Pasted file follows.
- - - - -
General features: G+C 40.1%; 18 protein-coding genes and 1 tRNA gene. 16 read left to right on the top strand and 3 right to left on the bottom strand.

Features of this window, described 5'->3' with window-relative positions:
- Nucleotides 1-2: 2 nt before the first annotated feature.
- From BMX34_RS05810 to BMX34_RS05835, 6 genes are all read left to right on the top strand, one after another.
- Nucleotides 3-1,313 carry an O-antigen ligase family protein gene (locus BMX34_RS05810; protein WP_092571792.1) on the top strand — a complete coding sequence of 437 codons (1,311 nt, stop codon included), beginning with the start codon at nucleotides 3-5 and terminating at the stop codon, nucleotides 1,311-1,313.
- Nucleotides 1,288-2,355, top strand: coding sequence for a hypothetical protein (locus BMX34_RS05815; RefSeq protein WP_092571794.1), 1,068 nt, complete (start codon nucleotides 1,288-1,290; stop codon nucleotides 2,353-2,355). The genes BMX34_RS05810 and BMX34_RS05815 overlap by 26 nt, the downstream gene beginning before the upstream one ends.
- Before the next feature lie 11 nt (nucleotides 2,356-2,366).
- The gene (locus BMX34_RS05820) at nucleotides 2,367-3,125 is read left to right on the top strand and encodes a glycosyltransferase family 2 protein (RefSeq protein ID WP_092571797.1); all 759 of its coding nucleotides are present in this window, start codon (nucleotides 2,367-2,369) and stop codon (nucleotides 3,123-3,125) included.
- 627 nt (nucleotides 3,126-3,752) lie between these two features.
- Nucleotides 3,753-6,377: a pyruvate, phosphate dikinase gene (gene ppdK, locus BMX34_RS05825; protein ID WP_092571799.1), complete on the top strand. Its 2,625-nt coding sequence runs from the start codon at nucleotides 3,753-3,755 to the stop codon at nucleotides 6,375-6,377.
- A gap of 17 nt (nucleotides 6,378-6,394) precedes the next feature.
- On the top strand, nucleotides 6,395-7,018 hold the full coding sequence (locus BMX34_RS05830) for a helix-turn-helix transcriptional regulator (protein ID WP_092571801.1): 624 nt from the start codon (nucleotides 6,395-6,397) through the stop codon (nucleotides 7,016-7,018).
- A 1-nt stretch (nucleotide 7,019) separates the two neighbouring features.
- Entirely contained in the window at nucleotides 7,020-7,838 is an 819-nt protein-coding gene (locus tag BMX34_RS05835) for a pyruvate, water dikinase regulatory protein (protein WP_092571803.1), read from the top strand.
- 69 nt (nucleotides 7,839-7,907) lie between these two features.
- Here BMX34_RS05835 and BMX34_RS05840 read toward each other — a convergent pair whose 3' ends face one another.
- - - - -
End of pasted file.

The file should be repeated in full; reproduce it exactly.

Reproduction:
General features: G+C 40.1%; 18 protein-coding genes and 1 tRNA gene. 16 read left to right on the top strand and 3 right to left on the bottom strand.

Features of this window, described 5'->3' with window-relative positions:
- Nucleotides 1-2: 2 nt before the first annotated feature.
- From BMX34_RS05810 to BMX34_RS05835, 6 genes are all read left to right on the top strand, one after another.
- Nucleotides 3-1,313 carry an O-antigen ligase family protein gene (locus BMX34_RS05810; protein WP_092571792.1) on the top strand — a complete coding sequence of 437 codons (1,311 nt, stop codon included), beginning with the start codon at nucleotides 3-5 and terminating at the stop codon, nucleotides 1,311-1,313.
- Nucleotides 1,288-2,355, top strand: coding sequence for a hypothetical protein (locus BMX34_RS05815; RefSeq protein WP_092571794.1), 1,068 nt, complete (start codon nucleotides 1,288-1,290; stop codon nucleotides 2,353-2,355). The genes BMX34_RS05810 and BMX34_RS05815 overlap by 26 nt, the downstream gene beginning before the upstream one ends.
- Before the next feature lie 11 nt (nucleotides 2,356-2,366).
- The gene (locus BMX34_RS05820) at nucleotides 2,367-3,125 is read left to right on the top strand and encodes a glycosyltransferase family 2 protein (RefSeq protein ID WP_092571797.1); all 759 of its coding nucleotides are present in this window, start codon (nucleotides 2,367-2,369) and stop codon (nucleotides 3,123-3,125) included.
- 627 nt (nucleotides 3,126-3,752) lie between these two features.
- Nucleotides 3,753-6,377: a pyruvate, phosphate dikinase gene (gene ppdK, locus BMX34_RS05825; protein ID WP_092571799.1), complete on the top strand. Its 2,625-nt coding sequence runs from the start codon at nucleotides 3,753-3,755 to the stop codon at nucleotides 6,375-6,377.
- A gap of 17 nt (nucleotides 6,378-6,394) precedes the next feature.
- On the top strand, nucleotides 6,395-7,018 hold the full coding sequence (locus BMX34_RS05830) for a helix-turn-helix transcriptional regulator (protein ID WP_092571801.1): 624 nt from the start codon (nucleotides 6,395-6,397) through the stop codon (nucleotides 7,016-7,018).
- A 1-nt stretch (nucleotide 7,019) separates the two neighbouring features.
- Entirely contained in the window at nucleotides 7,020-7,838 is an 819-nt protein-coding gene (locus tag BMX34_RS05835) for a pyruvate, water dikinase regulatory protein (protein WP_092571803.1), read from the top strand.
- 69 nt (nucleotides 7,839-7,907) lie between these two features.
- Here BMX34_RS05835 and BMX34_RS05840 read toward each other — a convergent pair whose 3' ends face one another.